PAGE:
Rafael Palmeiro won a gold glove while playing a mere 28 games at first base in 1999. And fielding percentage is a stat that lacks context. It’s been demonstrably proven that Jeter gets to fewer balls than virtually any other SS – that alone makes him not a good fielder.

      • PLCB3

        That’s why range factor is a lot more important. Quite frankly, range factor should be expanded to include errors because making an error means you fielded the ball.

      • Jedi

        As for mental toughness – Yunel Escobar has carved out a nice career at SS despite being a very mentally weak individual. He’s made far more public, and far more egregious mistakes than Castro ever will – but his every error isn’t greeted with a Baseball Tonight tease “another mental miscue for Yunel Escobar”…remember this is a guy who put a slur on his eye black and celebrated a home run in a way that caused his own teammates to be outraged. But somehow Castro is the guy who doesn’t use his brain? Cub fans eat that stuff up, and the media is all too happy to keep feeding it to us.

  • Noah_I

    Regarding umpires, I’ve said it before and will say it again. Baseball either needs to start paying Minor League umpires a good enough salary to attract solid talent or just switch to an all computers, video, and man in the booth umpiring format.

    A class A full season umpire makes $2,000-$2,400 a month. Not a terrible monthly wage, but they’re working a max of 9 months a year as an umpire (5 month season, 1 month for playoffs, 1 month for spring training, let’s say 2 months for other paid training). That means the best paid Class A umpire is making $21,600 a year. And umpires cannot be like football referees, who can have full time jobs aside from being a referee. Ed Hochuli, for example, is a pretty big time attorney in the Phoenix area. Being an umpire is the full time job. They either need to pay enough money to attract talented 22 year old new college grads ($40,000 a year with benefits should do it, rising to close to double that in Triple A). On that amount of money, you could also expect young umpires to make it a 12 month a year job. Or just let technology take over. Either way I don’t care, I just hate people calling complete inconsistency and massive screw ups “the human element”.

    On Castro, he’ll live or die on the bat, and that’s my only real concern with him. After a pretty good July, he’s been awful again in the first month of August. But I think we have to stop thinking this sort of occasional absent mindedness is ever going away. Castro may apologize, and may do so repeatedly and sincerely, but I’m all sure we’ve worked with someone who messes up, then apologizes sincerely, then messes up again. Eventually it stops mattering that they apologize. If Castro hits, he more than makes up for the few times a year he fails to show the requisite level of concentration.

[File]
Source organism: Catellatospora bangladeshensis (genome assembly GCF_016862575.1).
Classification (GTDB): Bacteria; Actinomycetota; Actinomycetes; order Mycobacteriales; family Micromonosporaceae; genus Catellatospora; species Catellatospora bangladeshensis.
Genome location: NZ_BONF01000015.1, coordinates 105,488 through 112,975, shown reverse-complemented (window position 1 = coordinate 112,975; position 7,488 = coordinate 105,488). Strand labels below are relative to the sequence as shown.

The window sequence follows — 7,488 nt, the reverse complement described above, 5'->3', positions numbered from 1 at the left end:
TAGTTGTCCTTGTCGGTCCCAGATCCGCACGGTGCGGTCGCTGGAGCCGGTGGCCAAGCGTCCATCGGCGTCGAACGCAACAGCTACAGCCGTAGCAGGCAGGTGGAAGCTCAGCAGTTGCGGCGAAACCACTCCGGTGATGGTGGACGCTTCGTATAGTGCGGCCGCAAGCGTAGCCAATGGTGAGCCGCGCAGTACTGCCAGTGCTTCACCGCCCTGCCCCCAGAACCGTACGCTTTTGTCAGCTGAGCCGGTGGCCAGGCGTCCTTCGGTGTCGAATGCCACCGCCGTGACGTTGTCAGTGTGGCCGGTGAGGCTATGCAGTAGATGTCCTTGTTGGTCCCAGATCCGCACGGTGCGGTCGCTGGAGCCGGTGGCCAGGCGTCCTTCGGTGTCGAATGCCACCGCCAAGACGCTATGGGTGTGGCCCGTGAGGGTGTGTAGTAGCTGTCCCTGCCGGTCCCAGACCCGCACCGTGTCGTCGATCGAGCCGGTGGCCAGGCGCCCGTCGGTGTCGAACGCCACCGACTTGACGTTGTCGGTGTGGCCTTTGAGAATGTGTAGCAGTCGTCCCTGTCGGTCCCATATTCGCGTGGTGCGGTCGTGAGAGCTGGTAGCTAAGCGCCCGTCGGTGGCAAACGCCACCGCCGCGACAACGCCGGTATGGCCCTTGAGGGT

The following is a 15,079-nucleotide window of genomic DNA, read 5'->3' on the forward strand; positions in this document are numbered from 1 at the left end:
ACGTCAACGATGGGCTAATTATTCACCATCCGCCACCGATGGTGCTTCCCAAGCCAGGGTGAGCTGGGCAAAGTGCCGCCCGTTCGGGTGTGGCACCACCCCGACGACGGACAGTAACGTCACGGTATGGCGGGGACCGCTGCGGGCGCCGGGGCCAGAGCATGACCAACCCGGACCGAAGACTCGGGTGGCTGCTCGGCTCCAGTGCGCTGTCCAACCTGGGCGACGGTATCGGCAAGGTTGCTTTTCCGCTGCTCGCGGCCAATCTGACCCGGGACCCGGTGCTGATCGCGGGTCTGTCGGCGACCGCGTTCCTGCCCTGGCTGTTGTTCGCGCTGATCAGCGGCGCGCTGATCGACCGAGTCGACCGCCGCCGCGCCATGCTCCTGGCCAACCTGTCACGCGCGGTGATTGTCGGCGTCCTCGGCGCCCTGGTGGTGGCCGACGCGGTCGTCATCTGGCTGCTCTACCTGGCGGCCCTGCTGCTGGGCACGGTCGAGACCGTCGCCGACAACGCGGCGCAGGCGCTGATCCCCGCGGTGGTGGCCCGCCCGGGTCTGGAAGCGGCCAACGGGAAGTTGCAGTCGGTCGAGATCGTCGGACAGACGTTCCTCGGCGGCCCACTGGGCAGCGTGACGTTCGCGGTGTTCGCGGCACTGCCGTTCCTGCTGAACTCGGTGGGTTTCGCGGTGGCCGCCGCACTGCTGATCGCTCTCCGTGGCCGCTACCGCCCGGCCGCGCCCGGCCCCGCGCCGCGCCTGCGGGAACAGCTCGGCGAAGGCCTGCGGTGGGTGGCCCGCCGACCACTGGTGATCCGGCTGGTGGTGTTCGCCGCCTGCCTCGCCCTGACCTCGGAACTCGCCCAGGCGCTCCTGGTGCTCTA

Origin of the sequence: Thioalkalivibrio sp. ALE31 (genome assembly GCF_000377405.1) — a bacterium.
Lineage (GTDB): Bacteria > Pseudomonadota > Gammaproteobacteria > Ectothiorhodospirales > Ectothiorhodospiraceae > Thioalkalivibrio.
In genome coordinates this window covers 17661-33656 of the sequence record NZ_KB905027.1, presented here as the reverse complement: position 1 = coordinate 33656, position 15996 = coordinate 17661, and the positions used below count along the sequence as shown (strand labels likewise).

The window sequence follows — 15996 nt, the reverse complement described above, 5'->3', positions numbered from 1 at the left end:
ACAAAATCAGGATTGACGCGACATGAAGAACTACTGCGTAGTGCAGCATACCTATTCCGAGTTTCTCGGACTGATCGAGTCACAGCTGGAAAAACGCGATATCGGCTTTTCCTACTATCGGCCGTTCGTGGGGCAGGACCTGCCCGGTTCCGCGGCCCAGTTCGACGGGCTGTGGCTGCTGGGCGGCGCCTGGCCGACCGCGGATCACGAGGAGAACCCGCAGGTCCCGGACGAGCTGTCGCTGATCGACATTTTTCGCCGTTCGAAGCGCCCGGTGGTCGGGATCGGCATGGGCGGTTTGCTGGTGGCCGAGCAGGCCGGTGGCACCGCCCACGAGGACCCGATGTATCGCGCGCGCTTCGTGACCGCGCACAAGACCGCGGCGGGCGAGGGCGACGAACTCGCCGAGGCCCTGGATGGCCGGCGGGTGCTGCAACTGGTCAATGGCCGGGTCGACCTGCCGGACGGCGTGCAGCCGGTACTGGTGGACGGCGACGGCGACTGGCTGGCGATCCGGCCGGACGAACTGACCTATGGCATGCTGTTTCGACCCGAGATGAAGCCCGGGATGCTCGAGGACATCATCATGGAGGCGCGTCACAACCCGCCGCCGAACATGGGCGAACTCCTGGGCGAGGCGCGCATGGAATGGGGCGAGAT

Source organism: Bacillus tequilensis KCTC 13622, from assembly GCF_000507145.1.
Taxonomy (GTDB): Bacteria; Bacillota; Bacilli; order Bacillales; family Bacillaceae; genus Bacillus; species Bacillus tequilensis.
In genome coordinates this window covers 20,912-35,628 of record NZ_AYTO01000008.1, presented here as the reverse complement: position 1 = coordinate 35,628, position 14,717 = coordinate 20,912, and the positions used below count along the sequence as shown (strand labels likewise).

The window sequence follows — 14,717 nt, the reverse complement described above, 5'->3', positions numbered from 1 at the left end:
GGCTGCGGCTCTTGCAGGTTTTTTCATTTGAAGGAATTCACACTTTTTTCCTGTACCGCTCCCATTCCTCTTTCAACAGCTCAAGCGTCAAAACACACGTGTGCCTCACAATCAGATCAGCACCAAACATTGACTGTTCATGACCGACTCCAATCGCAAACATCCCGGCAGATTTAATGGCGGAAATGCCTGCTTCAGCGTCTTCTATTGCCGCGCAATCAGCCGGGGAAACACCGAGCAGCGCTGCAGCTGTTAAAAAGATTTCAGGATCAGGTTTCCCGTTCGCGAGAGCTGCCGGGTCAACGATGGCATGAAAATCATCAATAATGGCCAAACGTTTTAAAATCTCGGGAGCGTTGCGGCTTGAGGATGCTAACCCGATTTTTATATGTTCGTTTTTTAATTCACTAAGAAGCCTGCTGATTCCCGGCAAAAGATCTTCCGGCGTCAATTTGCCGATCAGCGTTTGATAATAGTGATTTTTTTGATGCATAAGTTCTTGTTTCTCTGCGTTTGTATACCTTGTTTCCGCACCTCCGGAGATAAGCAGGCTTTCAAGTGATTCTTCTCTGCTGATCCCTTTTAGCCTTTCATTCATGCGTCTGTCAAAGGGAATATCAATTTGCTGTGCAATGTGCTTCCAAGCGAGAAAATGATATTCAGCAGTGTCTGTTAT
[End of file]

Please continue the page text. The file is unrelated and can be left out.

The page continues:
• PLCB3

      Not only that, the NFL pays the refs a healthy salary. Their ref salary alone is enough to have a comfortable middle-class life.

      Side note: Ed Hochuli is 62, but he looks like he’s 32.

      • Noah_I

        MLB umpires actually make quite a good living. The problem is that while NFL referees started doing high school or low level college ball as a side job, then worked their way up continuing to do it as a side job, the lower levels of umpiring has to remain a full time job. So you need people who are willing to spend years and years toiling away in the minors while being paid dirt for the opportunity to MAYBE take one of the few MLB umpiring openings available.

  • Doug S.

    For hitters I’d say you have to take % body fat into consideration.

  • PLCB3

    Hitters – On-base percentage. Because I can only use 1 stat, I can’t get the breakdown between OBP and SLG. On-base percentage tells me how often the batter is getting on base, which is most important. Unless he goes yard, he will need the help of his teammates to score.
    Pitchers – WHIP. I don’t go for the OPS, because again we can’t get the breakdown between OPB and SLG. A pitcher who allows more baserunners is likely to allow more runs.
    I am a stats guy, but I don’t go for this advanced crap like WAR, VORP, wOBA, BABIP, and other garbage advanced stats.

    • cap’n Obvious

      hitters: ability to hit the ball with backspin and authority to all fields.
      pitchers: mound presence. (Assuming they aleady have at least minor league stuff). Mound presence can be defined as the ability to hold runners, and command pitches both in and out of the strike zone.

  • Eddie Von White

    Bad umpires will never go away. All the other sports’ officials still make bad calls even with instant replay. Just ask the 2001 Oakland Raiders. To err is human.

    • Jedi

      Did you see the call on Sunday – that’s not making a mistake; it’s allowing arrogance to override sanity. It’s not normal.

      • PLCB3

        The umpiring crew should be reprimanded for allowing Dempster to stay in the game, and Dempster should be suspended 7 games for hitting him.